Bad Boy Billionaires: India, the recent Netflix documentary series,attempts to give a sneak peek into the lives of three high-profile Indian business tycoons and recounts their journey of downfall. This series shows that all three had noble ambitions at the beginning of their careers but soon after tasting success, they started riding on the horse of greed, self-indulgence and global approval, and there was no turning back.
This documentary communicates a stark message: How the mighty fall and their debauchery results in a nightmare for common people.
Many of us have also been shocked and horrified at hearing the recent news of some prominent Christian leaders’ fall from grace—it would not be wrong to call them Bad Boy Preachers. These preachers, too, started well but digressed from their call. Shockingly, more and more such cases are tumbling out of closet in recent months. While you may want to throw your hands up in despair and say it’s unbelievable how minsters of repute and stature commit such blunders, it’s also time to think what steps should we, as a church, take to prevent this rot?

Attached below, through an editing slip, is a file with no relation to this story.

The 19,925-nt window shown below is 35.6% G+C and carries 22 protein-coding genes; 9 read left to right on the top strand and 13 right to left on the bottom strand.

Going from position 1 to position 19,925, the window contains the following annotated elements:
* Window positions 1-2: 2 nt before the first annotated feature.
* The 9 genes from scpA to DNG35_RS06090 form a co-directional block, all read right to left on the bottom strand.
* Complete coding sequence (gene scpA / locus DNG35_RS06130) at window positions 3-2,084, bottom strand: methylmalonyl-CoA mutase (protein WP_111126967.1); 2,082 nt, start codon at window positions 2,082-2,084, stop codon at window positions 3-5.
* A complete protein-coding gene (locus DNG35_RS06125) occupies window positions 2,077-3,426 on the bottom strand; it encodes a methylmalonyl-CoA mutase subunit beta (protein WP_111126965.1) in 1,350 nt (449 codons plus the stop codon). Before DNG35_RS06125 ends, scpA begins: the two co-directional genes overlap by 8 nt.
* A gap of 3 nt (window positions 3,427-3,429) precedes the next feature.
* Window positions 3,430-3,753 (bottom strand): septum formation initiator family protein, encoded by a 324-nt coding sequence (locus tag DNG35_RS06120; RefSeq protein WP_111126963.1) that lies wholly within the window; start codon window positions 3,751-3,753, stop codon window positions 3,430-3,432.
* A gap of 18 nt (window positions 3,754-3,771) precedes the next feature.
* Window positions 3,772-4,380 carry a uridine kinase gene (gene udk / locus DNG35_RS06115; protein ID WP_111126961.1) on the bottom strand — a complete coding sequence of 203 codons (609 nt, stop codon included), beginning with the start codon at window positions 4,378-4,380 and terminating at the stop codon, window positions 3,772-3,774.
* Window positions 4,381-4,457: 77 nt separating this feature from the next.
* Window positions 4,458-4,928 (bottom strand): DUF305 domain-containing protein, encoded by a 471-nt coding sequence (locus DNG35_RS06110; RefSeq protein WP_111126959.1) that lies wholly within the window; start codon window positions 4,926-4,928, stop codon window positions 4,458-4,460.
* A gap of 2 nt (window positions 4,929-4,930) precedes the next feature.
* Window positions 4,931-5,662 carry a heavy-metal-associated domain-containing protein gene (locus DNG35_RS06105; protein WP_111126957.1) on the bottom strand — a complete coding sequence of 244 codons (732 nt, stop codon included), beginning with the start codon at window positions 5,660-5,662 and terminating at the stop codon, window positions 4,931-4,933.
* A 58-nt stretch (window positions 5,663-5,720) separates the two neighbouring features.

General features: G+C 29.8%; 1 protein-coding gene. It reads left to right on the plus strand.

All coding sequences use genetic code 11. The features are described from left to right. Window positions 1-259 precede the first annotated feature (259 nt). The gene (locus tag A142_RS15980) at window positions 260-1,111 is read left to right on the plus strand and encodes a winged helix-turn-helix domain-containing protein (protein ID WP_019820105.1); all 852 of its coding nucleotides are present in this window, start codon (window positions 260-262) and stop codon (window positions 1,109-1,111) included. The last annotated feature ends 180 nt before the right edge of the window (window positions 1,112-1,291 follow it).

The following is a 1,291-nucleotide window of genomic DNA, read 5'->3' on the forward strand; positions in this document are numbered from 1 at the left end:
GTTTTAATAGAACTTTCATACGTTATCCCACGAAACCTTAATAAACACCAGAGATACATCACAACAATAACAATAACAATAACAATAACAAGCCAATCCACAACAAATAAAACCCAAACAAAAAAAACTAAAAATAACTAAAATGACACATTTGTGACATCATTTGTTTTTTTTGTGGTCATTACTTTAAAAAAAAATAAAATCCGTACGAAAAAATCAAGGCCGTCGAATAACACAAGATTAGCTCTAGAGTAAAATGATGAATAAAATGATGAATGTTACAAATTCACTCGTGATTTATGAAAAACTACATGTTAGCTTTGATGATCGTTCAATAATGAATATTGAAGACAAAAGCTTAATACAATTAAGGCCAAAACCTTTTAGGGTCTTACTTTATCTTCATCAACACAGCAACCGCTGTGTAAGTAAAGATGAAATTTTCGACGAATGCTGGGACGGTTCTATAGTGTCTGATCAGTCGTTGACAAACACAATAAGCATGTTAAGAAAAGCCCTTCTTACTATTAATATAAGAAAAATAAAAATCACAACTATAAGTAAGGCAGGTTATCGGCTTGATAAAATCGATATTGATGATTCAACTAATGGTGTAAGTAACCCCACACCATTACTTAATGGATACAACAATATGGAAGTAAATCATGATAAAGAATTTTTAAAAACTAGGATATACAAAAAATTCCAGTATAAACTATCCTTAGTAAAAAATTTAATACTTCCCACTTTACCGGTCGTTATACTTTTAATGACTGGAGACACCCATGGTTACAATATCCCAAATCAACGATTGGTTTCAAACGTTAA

Apostle Paul, who practised rigorous self-control, very well knew that leaders like him were on the forefront of the battle and the downfall of a leader could do irreparable damage to rest of the ministry. He writes, “I don’t know about you, but I’m running hard for the finish line. I’m giving it everything I’ve got. No sloppy living for me! I’m staying alert and in top condition. I’m not going to get caught napping, telling everyone else all about it and then missing out myself” (1 Cor 9:26–27).